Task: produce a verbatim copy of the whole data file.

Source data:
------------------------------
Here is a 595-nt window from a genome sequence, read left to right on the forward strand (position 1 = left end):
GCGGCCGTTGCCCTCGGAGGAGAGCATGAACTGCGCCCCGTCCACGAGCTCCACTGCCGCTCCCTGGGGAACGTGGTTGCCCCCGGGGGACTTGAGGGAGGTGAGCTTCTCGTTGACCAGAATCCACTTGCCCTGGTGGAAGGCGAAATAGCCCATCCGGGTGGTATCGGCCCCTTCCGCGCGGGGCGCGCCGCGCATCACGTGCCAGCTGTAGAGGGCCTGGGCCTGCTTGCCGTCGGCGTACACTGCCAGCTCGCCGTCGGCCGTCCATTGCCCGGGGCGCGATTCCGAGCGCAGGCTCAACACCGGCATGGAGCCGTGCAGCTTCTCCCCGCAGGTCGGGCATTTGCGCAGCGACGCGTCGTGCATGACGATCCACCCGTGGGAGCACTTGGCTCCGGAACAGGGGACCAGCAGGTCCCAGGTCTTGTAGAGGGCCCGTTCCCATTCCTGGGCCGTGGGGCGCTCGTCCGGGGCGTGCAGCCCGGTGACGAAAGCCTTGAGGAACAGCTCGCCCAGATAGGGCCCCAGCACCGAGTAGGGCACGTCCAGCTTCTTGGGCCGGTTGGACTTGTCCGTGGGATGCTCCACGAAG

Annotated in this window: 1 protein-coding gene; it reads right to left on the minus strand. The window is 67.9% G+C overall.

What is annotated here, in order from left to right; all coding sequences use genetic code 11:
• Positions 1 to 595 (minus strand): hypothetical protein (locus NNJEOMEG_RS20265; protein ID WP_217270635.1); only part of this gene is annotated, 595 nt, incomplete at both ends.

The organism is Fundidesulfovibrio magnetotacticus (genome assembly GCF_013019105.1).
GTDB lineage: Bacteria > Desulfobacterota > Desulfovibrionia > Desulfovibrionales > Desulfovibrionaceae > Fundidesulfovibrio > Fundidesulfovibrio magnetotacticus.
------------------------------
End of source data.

Here is a 595-nt window from a genome sequence, read left to right on the forward strand (position 1 = left end):
GCGGCCGTTGCCCTCGGAGGAGAGCATGAACTGCGCCCCGTCCACGAGCTCCACTGCCGCTCCCTGGGGAACGTGGTTGCCCCCGGGGGACTTGAGGGAGGTGAGCTTCTCGTTGACCAGAATCCACTTGCCCTGGTGGAAGGCGAAATAGCCCATCCGGGTGGTATCGGCCCCTTCCGCGCGGGGCGCGCCGCGCATCACGTGCCAGCTGTAGAGGGCCTGGGCCTGCTTGCCGTCGGCGTACACTGCCAGCTCGCCGTCGGCCGTCCATTGCCCGGGGCGCGATTCCGAGCGCAGGCTCAACACCGGCATGGAGCCGTGCAGCTTCTCCCCGCAGGTCGGGCATTTGCGCAGCGACGCGTCGTGCATGACGATCCACCCGTGGGAGCACTTGGCTCCGGAACAGGGGACCAGCAGGTCCCAGGTCTTGTAGAGGGCCCGTTCCCATTCCTGGGCCGTGGGGCGCTCGTCCGGGGCGTGCAGCCCGGTGACGAAAGCCTTGAGGAACAGCTCGCCCAGATAGGGCCCCAGCACCGAGTAGGGCACGTCCAGCTTCTTGGGCCGGTTGGACTTGTCCGTGGGATGCTCCACGAAG

Annotated in this window: 1 protein-coding gene; it reads right to left on the minus strand. The window is 67.9% G+C overall.

What is annotated here, in order from left to right; all coding sequences use genetic code 11:
• Positions 1 to 595 (minus strand): hypothetical protein (locus NNJEOMEG_RS20265; protein ID WP_217270635.1); only part of this gene is annotated, 595 nt, incomplete at both ends.

The organism is Fundidesulfovibrio magnetotacticus (genome assembly GCF_013019105.1).
GTDB lineage: Bacteria > Desulfobacterota > Desulfovibrionia > Desulfovibrionales > Desulfovibrionaceae > Fundidesulfovibrio > Fundidesulfovibrio magnetotacticus.